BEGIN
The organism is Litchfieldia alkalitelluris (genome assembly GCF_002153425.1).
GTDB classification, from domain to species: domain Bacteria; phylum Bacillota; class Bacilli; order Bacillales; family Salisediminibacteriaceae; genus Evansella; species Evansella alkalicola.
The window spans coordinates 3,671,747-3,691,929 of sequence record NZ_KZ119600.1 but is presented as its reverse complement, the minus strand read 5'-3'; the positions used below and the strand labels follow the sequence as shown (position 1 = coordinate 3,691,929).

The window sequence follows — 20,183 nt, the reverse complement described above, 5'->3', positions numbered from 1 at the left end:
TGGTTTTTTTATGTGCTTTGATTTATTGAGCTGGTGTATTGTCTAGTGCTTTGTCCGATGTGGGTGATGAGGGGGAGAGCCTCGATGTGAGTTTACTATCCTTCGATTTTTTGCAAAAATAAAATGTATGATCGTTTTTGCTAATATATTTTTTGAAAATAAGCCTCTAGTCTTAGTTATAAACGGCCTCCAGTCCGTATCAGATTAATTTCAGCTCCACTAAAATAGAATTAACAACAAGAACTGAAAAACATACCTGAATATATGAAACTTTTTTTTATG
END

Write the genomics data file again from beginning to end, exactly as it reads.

The organism is Litchfieldia alkalitelluris (genome assembly GCF_002153425.1).
GTDB classification, from domain to species: domain Bacteria; phylum Bacillota; class Bacilli; order Bacillales; family Salisediminibacteriaceae; genus Evansella; species Evansella alkalicola.
The window spans coordinates 3,671,747-3,691,929 of sequence record NZ_KZ119600.1 but is presented as its reverse complement, the minus strand read 5'-3'; the positions used below and the strand labels follow the sequence as shown (position 1 = coordinate 3,691,929).

The window sequence follows — 20,183 nt, the reverse complement described above, 5'->3', positions numbered from 1 at the left end:
TGGTTTTTTTATGTGCTTTGATTTATTGAGCTGGTGTATTGTCTAGTGCTTTGTCCGATGTGGGTGATGAGGGGGAGAGCCTCGATGTGAGTTTACTATCCTTCGATTTTTTGCAAAAATAAAATGTATGATCGTTTTTGCTAATATATTTTTTGAAAATAAGCCTCTAGTCTTAGTTATAAACGGCCTCCAGTCCGTATCAGATTAATTTCAGCTCCACTAAAATAGAATTAACAACAAGAACTGAAAAACATACCTGAATATATGAAACTTTTTTTTATG